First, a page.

When I lived in Ohio, I drove to work about half an hour a day, each way. It was mainly freeway driving, and there were lots of corporate buildings along the way. This meant that there were also big ponds, since all the corporations have to put in an at-hand water supply in case of fires.
Every day I would drive the same route, and almost every day, without fail, a heron would fly across the freeway, right above where I was driving at that exact moment. It wouldn't always be at the same location. It wouldn't always be at the same time of day. Sometimes it would be on the way to work. Sometimes on the way home. Regardless, it was ALWAYS THERE. It was almost as if there was a flock of herons, off stage-right, just waiting for their cue. Oop! There she is! Quick GO! GO! GO! And across it flew.
Something I've noticed about the world; there are a lot of people going through life, but not actually SEEING it. Both my parents instilled in me an avid curiosity about the world around me. Part of that is just, well, NOTICING things. Part of it is not taking things for granted, or becoming so inured to them that they cease to hold wonder. One time I was riding on the Ferry here in Washington, and the view was just beautiful. Mountains in the distance, houses peppering the hills, the downtown skyline in the distance, other watercraft zooming by. There was this man sitting there working on his laptop. He looked like a commuter -- someone that lived on the other side of the water so he took the ferry every day to work downtown. He could have been out on the deck clinging to a rail feeling the wind in his face and smelling the salty fish air, or looking at that spectacular view, or even people watching. Instead he was sitting at one of the tables inside, typety-typing away at his laptop and not raising his head once. I felt sorry for him, in that moment. He had become so used to the amazingness around him, he didn't even see it. Jaded.
I notice things. Little things. Things that probably a lot of people miss. Maybe it's when someone goes out of their way to do something to make my life a little brighter. Or maybe it's how the sunlight streams through a patch of trees *just so* and it looks like something out of a movie and I expect a Unicorn to step out from between the trees any second. Perhaps it's the way the leaves swirl in our cul de sac like they're playing a huge game of tag and everyone's It. I noticed the Herons. At first, it was a novelty. Wow! Is that a blue heron? Grey heron? No clue, kind of hard to tell while driving at freeway speeds and getting a glancing peek as it flies across overhead. Then, it became almost a ritual. Where will I see it today? When? Which direction will it be flying? Then, it became.. a comfort. It felt like it was MY heron. It was there, flying over at that precise moment when I was driving under it, just for me. It was watching over me. Or, perhaps Someone sent it to remind me that I was always being watched over.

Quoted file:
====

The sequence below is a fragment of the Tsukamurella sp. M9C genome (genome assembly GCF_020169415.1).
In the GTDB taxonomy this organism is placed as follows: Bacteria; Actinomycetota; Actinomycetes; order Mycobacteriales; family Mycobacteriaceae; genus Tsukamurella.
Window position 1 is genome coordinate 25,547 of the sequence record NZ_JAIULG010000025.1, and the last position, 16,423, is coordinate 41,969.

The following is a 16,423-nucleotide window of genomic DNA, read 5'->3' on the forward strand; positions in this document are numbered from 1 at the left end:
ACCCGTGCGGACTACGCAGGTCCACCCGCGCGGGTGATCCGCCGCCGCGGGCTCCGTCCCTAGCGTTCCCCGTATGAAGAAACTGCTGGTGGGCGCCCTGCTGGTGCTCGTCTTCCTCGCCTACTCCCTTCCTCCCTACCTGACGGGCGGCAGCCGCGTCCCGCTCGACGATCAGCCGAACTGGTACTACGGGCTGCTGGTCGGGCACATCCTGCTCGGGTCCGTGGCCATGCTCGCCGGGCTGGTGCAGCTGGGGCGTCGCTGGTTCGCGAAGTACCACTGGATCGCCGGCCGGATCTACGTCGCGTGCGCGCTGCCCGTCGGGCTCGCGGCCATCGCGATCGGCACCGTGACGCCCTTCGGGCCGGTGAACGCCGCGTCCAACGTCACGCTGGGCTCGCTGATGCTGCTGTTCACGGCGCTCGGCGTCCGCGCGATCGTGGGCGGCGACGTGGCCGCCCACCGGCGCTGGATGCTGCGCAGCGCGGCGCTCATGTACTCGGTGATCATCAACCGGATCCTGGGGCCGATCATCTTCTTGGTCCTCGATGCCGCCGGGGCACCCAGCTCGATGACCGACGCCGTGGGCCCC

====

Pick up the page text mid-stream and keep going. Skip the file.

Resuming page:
I was sad about the herons when I moved to the great Northwest. Sure, they have them here, but they're not very common where I live, we get more crows, hawks, seagulls and the occasional bald eagle. I had resigned myself to enjoying the beauty of towering pines and the magic Mt. Rainier for my drive to and from work. And then in happened. One day, on the way to work, my heron flew over. Right across the freeway, right above my car. It happened a couple more times in the months that followed, and then, something new.
There is a couple mile stretch of freeway that I drive through that has a series of on and off ramps going to various places. There's a bunch of light posts strategically placed around this so at night it doesn't become a navigation hazard. Every day for quite a while now, while driving home through that section, I see at least one hawk perched on one of the lights. Today, in that little stretch, I saw three. They're just hanging out, watching for roadkill I assume. I wonder how many people drive under them, every day, and never even look up and see them? Every time I see them, they make me smile. They are my silent drive companions, beautiful, noble, and always watching over me.